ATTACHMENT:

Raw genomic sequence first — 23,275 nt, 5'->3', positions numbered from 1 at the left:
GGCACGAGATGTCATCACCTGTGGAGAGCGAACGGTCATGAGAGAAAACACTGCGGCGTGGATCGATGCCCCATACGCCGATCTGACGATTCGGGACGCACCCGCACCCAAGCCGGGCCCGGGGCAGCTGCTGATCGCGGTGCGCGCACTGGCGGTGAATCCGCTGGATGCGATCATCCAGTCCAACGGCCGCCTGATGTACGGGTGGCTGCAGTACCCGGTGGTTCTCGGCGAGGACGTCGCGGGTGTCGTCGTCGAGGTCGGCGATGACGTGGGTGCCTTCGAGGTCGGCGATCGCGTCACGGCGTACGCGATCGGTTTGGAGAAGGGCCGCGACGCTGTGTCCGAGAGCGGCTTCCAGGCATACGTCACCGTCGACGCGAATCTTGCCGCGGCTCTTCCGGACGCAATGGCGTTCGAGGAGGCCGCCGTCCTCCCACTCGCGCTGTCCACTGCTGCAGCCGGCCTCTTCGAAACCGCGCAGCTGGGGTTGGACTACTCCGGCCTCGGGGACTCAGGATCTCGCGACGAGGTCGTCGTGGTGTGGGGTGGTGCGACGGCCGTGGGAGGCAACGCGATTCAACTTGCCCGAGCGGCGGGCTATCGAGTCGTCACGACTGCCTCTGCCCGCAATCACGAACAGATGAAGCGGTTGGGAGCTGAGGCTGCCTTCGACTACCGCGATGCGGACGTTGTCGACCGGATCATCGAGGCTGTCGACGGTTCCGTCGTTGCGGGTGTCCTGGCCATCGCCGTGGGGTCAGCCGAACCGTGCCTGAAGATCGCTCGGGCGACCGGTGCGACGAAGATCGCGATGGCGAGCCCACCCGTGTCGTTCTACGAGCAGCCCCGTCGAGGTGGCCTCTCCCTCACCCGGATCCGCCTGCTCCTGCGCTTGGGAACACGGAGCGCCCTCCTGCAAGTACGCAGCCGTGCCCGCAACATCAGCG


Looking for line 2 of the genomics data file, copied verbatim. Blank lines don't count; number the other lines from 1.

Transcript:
GGCACGAGATGTCATCACCTGTGGAGAGCGAACGGTCATGAGAGAAAACACTGCGGCGTGGATCGATGCCCCATACGCCGATCTGACGATTCGGGACGCACCCGCACCCAAGCCGGGCCCGGGGCAGCTGCTGATCGCGGTGCGCGCACTGGCGGTGAATCCGCTGGATGCGATCATCCAGTCCAACGGCCGCCTGATGTACGGGTGGCTGCAGTACCCGGTGGTTCTCGGCGAGGACGTCGCGGGTGTCGTCGTCGAGGTCGGCGATGACGTGGGTGCCTTCGAGGTCGGCGATCGCGTCACGGCGTACGCGATCGGTTTGGAGAAGGGCCGCGACGCTGTGTCCGAGAGCGGCTTCCAGGCATACGTCACCGTCGACGCGAATCTTGCCGCGGCTCTTCCGGACGCAATGGCGTTCGAGGAGGCCGCCGTCCTCCCACTCGCGCTGTCCACTGCTGCAGCCGGCCTCTTCGAAACCGCGCAGCTGGGGTTGGACTACTCCGGCCTCGGGGACTCAGGATCTCGCGACGAGGTCGTCGTGGTGTGGGGTGGTGCGACGGCCGTGGGAGGCAACGCGATTCAACTTGCCCGAGCGGCGGGCTATCGAGTCGTCACGACTGCCTCTGCCCGCAATCACGAACAGATGAAGCGGTTGGGAGCTGAGGCTGCCTTCGACTACCGCGATGCGGACGTTGTCGACCGGATCATCGAGGCTGTCGACGGTTCCGTCGTTGCGGGTGTCCTGGCCATCGCCGTGGGGTCAGCCGAACCGTGCCTGAAGATCGCTCGGGCGACCGGTGCGACGAAGATCGCGATGGCGAGCCCACCCGTGTCGTTCTACGAGCAGCCCCGTCGAGGTGGCCTCTCCCTCACCCGGATCCGCCTGCTCCTGCGCTTGGGAACACGGAGCGCCCTCCTGCAAGTACGCAGCCGTGCCCGCAACATCAGCG